June 16, 2013

Why You Shouldn't Install the iOS 7.0 Beta

It’s the time of year when many people ask me if I can help them install the new beta version of iOS on their phone. I am usually reluctant to help, and with iOS being more popular than ever, I would like to make clear exactly why you (as a non-developer) should never upgrade your phone to a beta OS.

1. Your apps will break.

iOS 7.0 brings radical changes to both the user interface, and the under-the-hood developer APIs. The developer of your favorite app probably heard about iOS 7.0 the same time you did, if not an hour or two before. They haven’t even had the chance to review these API changes, yet alone fix bugs or crashes that have been caused by them. The changes are so major that it’s unlikely any app will work as well as it did on iOS 6.0.

If you rely or even just enjoy using 3rd party apps, you’re likely to have an extremely bad time on the iOS 7.0 beta.

2. Your phone will crash and bugs will bite.

Aside from 3rd-party apps, Apple apps and iOS 7.0 as a whole are just not yet completely implemented. Multitasking in particular has seen major changes, which come with major bugs that can, and do, cause the entire system to be brought down. Having your phone reboot in your palm for seemingly no reason, when you’re trying to accomplish some task, is no fun.

Further, if you do manage to avoid crashers, you’ll still hit bugs in other core apps like Phone, Messages, or Mail. Crazy things can and do happen: music starts playing during a phone call, an iMessage gets sent to the wrong person (or not sent at all), or none of your email gets displayed.

It’s amazing how a device you love so much can become a device you want to throw through a wall because of a few bad bugs.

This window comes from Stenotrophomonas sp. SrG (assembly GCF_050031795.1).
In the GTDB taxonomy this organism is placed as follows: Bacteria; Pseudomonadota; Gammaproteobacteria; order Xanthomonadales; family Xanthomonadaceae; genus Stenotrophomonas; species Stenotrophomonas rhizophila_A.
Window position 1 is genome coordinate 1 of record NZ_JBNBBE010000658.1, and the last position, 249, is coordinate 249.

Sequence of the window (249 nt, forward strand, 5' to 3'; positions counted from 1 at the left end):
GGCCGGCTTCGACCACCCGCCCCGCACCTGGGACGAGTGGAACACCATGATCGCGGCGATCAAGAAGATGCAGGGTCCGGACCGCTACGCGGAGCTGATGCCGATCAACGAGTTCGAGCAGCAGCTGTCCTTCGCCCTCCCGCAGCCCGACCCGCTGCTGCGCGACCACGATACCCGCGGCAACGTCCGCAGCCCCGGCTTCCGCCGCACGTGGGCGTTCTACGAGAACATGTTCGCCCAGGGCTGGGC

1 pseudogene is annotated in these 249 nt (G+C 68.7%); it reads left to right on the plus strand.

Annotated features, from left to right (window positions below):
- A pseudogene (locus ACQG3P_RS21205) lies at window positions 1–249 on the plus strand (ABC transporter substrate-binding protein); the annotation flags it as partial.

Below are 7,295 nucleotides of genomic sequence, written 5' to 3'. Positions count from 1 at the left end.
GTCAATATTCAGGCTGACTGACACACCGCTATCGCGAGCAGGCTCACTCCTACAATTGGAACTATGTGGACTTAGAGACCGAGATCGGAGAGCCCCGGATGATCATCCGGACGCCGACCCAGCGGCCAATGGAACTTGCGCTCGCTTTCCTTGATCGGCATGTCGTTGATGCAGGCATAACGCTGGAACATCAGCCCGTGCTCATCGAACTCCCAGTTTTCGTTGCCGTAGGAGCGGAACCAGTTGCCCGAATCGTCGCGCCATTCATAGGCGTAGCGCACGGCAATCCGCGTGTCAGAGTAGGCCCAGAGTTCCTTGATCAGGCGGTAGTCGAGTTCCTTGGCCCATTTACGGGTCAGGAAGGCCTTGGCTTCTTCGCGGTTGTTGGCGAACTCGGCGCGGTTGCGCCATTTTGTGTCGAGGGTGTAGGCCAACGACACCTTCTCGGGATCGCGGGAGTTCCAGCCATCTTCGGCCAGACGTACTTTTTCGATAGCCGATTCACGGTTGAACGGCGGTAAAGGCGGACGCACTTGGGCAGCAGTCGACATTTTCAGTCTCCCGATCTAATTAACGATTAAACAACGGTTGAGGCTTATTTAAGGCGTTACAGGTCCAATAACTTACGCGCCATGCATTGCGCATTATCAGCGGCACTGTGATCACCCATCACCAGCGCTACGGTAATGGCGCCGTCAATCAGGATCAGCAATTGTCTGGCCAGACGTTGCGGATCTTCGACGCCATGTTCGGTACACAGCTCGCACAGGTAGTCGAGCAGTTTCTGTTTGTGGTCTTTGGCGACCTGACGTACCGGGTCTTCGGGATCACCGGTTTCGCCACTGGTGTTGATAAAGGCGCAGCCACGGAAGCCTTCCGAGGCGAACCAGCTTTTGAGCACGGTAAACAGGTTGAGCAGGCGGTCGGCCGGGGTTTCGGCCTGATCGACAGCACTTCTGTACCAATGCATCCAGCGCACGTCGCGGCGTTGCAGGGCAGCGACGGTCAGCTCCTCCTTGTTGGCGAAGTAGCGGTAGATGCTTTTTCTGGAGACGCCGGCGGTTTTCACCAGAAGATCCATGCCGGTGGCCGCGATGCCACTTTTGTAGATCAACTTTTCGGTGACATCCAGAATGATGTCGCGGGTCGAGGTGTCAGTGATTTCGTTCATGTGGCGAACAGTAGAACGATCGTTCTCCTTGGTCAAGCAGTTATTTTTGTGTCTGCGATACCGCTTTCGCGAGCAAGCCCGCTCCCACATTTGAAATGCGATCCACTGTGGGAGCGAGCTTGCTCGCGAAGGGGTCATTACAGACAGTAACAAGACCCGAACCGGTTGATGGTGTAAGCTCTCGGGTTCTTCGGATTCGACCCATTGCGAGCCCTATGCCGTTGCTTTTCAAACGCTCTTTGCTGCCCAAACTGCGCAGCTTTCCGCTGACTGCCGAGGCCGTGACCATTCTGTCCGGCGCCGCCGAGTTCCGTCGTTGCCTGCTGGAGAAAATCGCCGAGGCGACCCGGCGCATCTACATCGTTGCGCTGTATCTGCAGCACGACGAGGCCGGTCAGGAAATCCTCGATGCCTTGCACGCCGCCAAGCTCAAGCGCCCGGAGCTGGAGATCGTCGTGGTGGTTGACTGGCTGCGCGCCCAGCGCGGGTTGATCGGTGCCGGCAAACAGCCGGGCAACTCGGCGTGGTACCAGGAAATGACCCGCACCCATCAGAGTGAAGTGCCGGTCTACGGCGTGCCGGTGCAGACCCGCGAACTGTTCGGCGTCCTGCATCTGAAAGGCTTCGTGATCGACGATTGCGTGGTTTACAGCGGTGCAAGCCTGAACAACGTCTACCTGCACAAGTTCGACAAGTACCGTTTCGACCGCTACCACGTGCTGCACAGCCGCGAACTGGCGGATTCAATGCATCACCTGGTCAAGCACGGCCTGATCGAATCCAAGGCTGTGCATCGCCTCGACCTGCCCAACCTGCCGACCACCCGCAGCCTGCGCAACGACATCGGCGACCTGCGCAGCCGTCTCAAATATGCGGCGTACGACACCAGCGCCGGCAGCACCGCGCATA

3. There’s no going back.

Downgrading iOS is simply unsupported. Although there are hacks out there which make it possible in some situations, certain iPhone internals like the baseband processor (which handles talking to the cell networks) simply cannot be reverted, and may experience bugs when trying to interact with a mismatched OS.

There is no “trial mode” when it comes to beta operating systems.

4. You will lose data.

It’s not uncommon for beta software to include a time bomb, which deactivates the product after a certain amount of time. This is to force the testers to upgrade to newer versions, so that developers don’t need to continue to field bug reports from old, known-broken versions.

If you don’t upgrade to every new beta release vigilantly, you risk hitting one of these time bombs and losing data. Even if you do keep up-to-date, there’s still major risks: Since it’s beta software, your backups could become corrupted, or lost entirely.

You may be lucky and lose little to nothing, but remember that your phone holds important memories. Photos, videos, messages, etc. Is it really worth it to risk these things?

5. No one is going to help you.

No developer is yet ready to support iOS 7.0, for reasons listed above. They may laugh at you if you email them with complaints. Apple is also not yet ready to support iOS 7.0 either, so taking your phone to a genius bar would be just as fruitless, even if the issue isn’t iOS 7.0 related. As a non-developer, you will be ignored or possibly even berated on developer forums.

Because new updates to beta software are released to testers at regular intervals, there’s rarely going to be advice that is better than “file a bug and wait for the next update.”


Installing iOS 7.0 is akin to trading in your reliable BMW for a Ferrari with engine problems. It sounds sexy at first — who could resist a Ferrari? But after missing appointments and not even being able to run a simple errand, soon you’ll realize it isn’t worth the trouble. If you can’t use your product for its intended purpose, what good is it?

Fortunately, there is hope. iOS 7.0 will be released when it’s ready. If history is any indication, you’ll get it for free in just a few months, and you won’t have to deal with most of the issues listed above.

Patience is a virtue.